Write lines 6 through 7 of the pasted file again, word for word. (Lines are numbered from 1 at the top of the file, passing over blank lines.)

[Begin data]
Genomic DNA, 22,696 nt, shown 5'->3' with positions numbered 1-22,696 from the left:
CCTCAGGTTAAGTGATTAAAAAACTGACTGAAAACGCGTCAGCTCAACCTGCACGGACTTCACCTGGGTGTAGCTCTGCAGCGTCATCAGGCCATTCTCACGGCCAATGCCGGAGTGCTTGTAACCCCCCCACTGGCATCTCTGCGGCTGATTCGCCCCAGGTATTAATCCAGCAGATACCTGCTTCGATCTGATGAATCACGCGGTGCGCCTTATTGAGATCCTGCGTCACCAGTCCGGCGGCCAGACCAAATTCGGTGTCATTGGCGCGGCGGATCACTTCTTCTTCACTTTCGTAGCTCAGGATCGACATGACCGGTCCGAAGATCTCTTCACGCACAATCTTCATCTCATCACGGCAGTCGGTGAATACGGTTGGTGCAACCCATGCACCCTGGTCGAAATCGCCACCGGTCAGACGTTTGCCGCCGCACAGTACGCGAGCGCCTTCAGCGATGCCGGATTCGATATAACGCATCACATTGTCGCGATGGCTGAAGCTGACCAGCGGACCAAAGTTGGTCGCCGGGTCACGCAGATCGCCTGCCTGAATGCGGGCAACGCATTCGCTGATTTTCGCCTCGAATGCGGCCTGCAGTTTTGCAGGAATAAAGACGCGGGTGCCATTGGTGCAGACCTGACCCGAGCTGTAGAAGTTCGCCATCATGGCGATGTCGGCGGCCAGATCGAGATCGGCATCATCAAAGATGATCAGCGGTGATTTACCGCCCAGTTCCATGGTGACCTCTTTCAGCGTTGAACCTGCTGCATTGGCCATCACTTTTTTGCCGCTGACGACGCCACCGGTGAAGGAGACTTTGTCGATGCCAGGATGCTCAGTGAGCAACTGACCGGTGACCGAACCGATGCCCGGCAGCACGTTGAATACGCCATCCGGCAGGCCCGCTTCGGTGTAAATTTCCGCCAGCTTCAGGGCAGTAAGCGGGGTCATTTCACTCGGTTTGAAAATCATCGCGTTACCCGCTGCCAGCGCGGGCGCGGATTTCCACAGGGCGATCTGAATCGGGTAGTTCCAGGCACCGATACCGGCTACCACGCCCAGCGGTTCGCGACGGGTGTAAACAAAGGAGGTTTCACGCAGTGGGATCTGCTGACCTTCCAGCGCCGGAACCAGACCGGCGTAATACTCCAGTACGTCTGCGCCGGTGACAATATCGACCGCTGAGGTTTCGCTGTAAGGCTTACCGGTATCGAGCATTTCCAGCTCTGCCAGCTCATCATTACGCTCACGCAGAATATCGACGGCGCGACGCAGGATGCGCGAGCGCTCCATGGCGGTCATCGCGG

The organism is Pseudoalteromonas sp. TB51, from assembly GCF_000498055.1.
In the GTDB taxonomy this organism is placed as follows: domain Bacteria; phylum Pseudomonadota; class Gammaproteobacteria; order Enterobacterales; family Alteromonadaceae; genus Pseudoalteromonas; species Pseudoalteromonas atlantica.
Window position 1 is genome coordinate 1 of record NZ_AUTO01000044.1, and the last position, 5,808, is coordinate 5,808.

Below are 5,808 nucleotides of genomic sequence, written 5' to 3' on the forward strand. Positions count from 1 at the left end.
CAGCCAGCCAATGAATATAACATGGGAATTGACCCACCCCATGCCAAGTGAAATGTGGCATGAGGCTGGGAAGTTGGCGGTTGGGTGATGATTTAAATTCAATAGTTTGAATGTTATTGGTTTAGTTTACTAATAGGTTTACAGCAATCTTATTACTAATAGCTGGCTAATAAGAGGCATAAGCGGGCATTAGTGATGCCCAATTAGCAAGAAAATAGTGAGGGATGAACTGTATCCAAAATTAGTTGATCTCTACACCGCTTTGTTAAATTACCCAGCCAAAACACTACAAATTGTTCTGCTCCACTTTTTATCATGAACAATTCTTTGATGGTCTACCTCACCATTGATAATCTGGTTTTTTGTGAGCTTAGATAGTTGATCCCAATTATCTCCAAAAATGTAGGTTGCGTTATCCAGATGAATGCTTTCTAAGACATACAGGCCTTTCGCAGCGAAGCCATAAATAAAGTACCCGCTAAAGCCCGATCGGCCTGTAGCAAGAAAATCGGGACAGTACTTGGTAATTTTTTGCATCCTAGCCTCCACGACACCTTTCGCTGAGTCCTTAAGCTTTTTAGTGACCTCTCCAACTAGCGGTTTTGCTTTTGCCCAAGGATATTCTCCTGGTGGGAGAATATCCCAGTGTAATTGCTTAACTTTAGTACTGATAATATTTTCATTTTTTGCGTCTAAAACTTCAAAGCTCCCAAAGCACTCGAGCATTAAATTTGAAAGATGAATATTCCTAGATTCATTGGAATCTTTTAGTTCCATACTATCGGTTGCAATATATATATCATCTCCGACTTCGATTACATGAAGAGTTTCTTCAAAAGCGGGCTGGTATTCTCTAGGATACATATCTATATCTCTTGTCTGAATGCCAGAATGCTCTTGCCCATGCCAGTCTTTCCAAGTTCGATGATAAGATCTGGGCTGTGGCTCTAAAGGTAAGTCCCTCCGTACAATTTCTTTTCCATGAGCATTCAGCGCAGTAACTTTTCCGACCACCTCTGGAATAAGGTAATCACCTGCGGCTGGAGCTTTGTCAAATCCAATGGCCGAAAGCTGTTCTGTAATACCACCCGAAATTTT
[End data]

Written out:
Below are 5,808 nucleotides of genomic sequence, written 5' to 3' on the forward strand. Positions count from 1 at the left end.
CAGCCAGCCAATGAATATAACATGGGAATTGACCCACCCCATGCCAAGTGAAATGTGGCATGAGGCTGGGAAGTTGGCGGTTGGGTGATGATTTAAATTCAATAGTTTGAATGTTATTGGTTTAGTTTACTAATAGGTTTACAGCAATCTTATTACTAATAGCTGGCTAATAAGAGGCATAAGCGGGCATTAGTGATGCCCAATTAGCAAGAAAATAGTGAGGGATGAACTGTATCCAAAATTAGTTGATCTCTACACCGCTTTGTTAAATTACCCAGCCAAAACACTACAAATTGTTCTGCTCCACTTTTTATCATGAACAATTCTTTGATGGTCTACCTCACCATTGATAATCTGGTTTTTTGTGAGCTTAGATAGTTGATCCCAATTATCTCCAAAAATGTAGGTTGCGTTATCCAGATGAATGCTTTCTAAGACATACAGGCCTTTCGCAGCGAAGCCATAAATAAAGTACCCGCTAAAGCCCGATCGGCCTGTAGCAAGAAAATCGGGACAGTACTTGGTAATTTTTTGCATCCTAGCCTCCACGACACCTTTCGCTGAGTCCTTAAGCTTTTTAGTGACCTCTCCAACTAGCGGTTTTGCTTTTGCCCAAGGATATTCTCCTGGTGGGAGAATATCCCAGTGTAATTGCTTAACTTTAGTACTGATAATATTTTCATTTTTTGCGTCTAAAACTTCAAAGCTCCCAAAGCACTCGAGCATTAAATTTGAAAGATGAATATTCCTAGATTCATTGGAATCTTTTAGTTCCATACTATCGGTTGCAATATATATATCATCTCCGACTTCGATTACATGAAGAGTTTCTTCAAAAGCGGGCTGGTATTCTCTAGGATACATATCTATATCTCTTGTCTGAATGCCAGAATGCTCTTGCCCATGCCAGTCTTTCCAAGTTCGATGATAAGATCTGGGCTGTGGCTCTAAAGGTAAGTCCCTCCGTACAATTTCTTTTCCATGAGCATTCAGCGCAGTAACTTTTCCGACCACCTCTGGAATAAGGTAATCACCTGCGGCTGGAGCTTTGTCAAATCCAATGGCCGAAAGCTGTTCTGTAATACCACCCGAAATTTT